January camp is no cupcake for U.S. hopefuls eyeing Arena's favor
- The January camp offers a glimpse into Bruce Arena's edition of tinkering with the U.S. and which players could make an impact for meaningful games down the line.
Bruce Arena’s early list of potential January camp invitees, which was at the ready in November when he signed on to replace Jurgen Klinsmann as coach of the U.S. national team, already represents a small piece of American soccer lore. A jumpstart, or even a new direction, was needed following a miserable 0-2-0 start to the Hexagonal and Arena, who coached the U.S. from 1998 through the 2006 World Cup, had been fashioning his blueprint and was ready to get to work.
On Thursday afternoon, Arena unveiled plans for the initial phase, a three-week camp in Southern California that kicks off Jan. 10 at StubHub Center and includes friendlies against Serbia on on Jan. 29 in San Diego and Jamaica on Feb. 3 in Chattanooga, Tennessee.
His 32-man roster is somewhat typical for a January camp. It’s MLS-heavy (actually this time, it’s all MLS) because players based in Europe are in the middle of their seasons and because the 2017 Liga MX campaign kicks off Friday, less than two weeks after Tigres UANL won the 2016 Apertura championship. The squad comprises uncapped players searching for a senior international debut, established cogs who will get a head start on the 2017 season and veterans hoping to prove they’re still national team worthy. That’s par for the course.
But this roster also provides a few clues about Arena’s plans and approach for 2017, a year whose importance has been magnified by the recent qualifying losses to Mexico and Costa Rica. Here’s a look at the team, plus three thoughts on the upcoming camp and Arena’s effort to get the U.S. to Russia next year.
This January camp matters
It’s been derisively labeled “Camp Cupcake” and typically ends with friendlies against foreign B-teams that barely register. January camp is just about the least prestigious thing U.S. Soccer does and it’s often easy to overlook. But facts are facts—a handful of key contributors owe their U.S. careers to good January camp showings. The 2014 World Cup team benefited greatly from Matt Besler, Geoff Cameron, Graham Zusi and DeAndre Yedlin. The national team has been stagnant and there’s almost no margin for error heading into the March qualifiers. So Arena could do with one or two similar emergences this month.
There are seven uncapped players on the roster—that’s a healthy 21%—including two, Seattle MLS Cup hero Stefan Frei and Vancouver Whitecaps speedster Kekuta Manneh, who still aren’t eligible to represent the U.S. Philadelphia Union right back Keegan Rosenberry seems ready for a look after a fantastic rookie season, and LA Galaxy midfielder Sebastian Lletget is familiar with Arena and offers an intriguing combination of technique and grit. The openings are there.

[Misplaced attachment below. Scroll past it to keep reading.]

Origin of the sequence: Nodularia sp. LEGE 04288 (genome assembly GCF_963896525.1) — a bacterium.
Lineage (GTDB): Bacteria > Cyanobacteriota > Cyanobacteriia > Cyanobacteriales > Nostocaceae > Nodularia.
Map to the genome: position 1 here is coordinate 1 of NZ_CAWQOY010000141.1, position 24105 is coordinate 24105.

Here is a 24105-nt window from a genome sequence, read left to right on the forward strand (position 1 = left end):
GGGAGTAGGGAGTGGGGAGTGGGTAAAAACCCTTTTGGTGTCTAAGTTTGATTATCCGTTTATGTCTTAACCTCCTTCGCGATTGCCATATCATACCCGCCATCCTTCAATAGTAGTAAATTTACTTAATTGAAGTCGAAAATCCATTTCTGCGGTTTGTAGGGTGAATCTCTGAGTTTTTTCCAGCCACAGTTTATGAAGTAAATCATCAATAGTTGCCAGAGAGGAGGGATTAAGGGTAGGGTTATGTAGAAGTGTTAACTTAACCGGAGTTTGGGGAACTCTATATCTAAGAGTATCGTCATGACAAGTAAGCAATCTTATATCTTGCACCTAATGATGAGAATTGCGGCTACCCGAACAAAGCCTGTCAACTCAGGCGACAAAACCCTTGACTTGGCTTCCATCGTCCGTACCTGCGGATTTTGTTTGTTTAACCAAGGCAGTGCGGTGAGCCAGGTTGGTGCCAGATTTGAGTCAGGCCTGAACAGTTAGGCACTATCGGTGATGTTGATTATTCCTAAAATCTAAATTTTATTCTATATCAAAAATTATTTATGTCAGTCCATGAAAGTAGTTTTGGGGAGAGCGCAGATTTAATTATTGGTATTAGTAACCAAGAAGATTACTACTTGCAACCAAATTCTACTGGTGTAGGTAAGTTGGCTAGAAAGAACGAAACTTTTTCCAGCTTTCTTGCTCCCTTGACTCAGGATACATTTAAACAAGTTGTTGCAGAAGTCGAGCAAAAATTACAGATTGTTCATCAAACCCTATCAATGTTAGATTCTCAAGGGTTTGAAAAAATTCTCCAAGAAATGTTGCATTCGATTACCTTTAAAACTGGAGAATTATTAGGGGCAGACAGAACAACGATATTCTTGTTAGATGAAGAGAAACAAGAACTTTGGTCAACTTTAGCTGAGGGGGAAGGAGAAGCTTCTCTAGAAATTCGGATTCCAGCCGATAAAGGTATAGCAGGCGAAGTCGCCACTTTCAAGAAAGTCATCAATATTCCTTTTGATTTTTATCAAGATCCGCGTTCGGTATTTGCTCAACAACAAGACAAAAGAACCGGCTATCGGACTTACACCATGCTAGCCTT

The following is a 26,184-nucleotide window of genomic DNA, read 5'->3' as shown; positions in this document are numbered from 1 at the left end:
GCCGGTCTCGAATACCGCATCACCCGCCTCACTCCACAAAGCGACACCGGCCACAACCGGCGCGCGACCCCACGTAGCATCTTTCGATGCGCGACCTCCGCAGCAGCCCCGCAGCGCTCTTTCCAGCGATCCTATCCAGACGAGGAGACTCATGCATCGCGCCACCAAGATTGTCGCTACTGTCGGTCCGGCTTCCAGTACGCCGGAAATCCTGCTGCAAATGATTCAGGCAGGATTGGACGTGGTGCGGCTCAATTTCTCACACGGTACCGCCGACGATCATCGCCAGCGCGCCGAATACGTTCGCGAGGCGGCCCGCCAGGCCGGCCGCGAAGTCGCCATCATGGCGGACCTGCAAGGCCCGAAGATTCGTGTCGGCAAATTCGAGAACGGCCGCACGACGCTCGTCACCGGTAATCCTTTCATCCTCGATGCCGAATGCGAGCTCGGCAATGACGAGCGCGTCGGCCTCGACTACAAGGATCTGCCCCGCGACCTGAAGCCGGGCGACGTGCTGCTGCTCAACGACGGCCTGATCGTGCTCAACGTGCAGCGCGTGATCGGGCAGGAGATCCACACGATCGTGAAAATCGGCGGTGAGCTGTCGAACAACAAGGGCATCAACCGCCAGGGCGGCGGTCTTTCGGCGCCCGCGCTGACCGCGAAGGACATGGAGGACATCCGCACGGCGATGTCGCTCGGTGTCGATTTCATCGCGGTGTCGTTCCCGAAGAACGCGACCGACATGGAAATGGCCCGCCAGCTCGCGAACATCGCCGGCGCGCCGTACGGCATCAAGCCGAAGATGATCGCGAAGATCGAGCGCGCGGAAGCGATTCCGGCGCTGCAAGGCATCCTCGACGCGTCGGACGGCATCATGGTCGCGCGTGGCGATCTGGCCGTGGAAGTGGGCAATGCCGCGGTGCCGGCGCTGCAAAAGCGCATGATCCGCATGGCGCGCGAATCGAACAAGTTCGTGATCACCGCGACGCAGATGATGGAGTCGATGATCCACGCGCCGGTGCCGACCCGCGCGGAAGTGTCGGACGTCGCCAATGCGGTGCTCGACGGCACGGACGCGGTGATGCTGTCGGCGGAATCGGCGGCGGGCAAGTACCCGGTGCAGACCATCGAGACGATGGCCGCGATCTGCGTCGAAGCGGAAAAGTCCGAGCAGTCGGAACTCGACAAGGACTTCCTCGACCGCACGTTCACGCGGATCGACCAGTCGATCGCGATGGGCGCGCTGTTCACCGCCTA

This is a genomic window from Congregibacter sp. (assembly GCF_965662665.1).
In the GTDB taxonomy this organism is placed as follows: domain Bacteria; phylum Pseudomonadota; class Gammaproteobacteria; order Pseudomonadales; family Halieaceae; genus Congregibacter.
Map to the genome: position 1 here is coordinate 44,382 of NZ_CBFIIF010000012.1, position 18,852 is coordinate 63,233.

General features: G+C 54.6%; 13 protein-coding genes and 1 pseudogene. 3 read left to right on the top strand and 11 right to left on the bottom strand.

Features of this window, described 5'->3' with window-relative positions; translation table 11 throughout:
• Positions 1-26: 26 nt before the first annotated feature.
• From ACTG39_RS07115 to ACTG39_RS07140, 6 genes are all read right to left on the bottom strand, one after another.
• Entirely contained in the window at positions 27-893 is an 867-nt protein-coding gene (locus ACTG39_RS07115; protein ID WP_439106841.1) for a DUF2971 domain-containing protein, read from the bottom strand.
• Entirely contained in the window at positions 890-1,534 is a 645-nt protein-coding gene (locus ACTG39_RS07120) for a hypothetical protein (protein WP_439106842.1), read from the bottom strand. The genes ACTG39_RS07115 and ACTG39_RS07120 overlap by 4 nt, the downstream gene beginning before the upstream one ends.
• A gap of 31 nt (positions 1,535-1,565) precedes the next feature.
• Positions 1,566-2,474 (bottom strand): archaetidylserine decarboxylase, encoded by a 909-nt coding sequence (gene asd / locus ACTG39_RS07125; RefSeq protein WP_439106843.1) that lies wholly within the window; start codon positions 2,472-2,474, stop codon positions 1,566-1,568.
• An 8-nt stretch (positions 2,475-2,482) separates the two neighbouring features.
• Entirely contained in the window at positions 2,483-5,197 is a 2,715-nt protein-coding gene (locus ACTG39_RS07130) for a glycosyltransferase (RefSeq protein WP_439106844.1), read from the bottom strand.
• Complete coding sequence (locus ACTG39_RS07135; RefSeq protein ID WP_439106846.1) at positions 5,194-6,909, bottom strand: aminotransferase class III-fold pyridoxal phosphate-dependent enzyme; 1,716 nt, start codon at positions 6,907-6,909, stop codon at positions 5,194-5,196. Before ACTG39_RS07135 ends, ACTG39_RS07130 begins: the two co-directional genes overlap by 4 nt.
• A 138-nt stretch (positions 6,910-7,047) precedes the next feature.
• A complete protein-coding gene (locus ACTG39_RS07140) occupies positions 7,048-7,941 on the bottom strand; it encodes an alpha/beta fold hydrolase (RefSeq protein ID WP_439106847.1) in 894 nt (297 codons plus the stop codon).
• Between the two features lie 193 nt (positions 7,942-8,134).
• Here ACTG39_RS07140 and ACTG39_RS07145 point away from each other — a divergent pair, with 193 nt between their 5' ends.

More importantly, this camp represents long-awaited second chances for players who were dismissed or overlooked during Klinsmann’s five-year reign. Had Klinsmann served out the remainder of his contract, we likely never would have seen Benny Feilhaber, Dax McCarty, Chris Pontius or Chad Marshall wear a U.S. shirt again, although all four have excelled for their clubs. McCarty and Marshall have been capped but never played for Klinsmann. Coaches have their opinions. Thanks to the regime change, those players will have another chance. But considering their ages, they may get only one. They’ll have three weeks to demonstrate they can return to international play and make a difference.
There are core players, of course, and those in Europe who will be counted on. But the face and makeup of the U.S. could change at a few key spots depending on what happens over the next month.
All coaches experiment
They all tinker. Klinsmann did it more than most, and it proved to be a significant part of his undoing. He couldn’t establish consistency or chemistry and it showed as the U.S. fell to Mexico and Costa Rica. But Arena also has been known to try things—his 3-5-2 at the 2002 World Cup a notable example—and there are a few eye-openers on Thursday’s list that suggest he’s going to continue that coaching tradition. Arena isn’t Klinsmann, but he’s also not going to be bound by public opinion.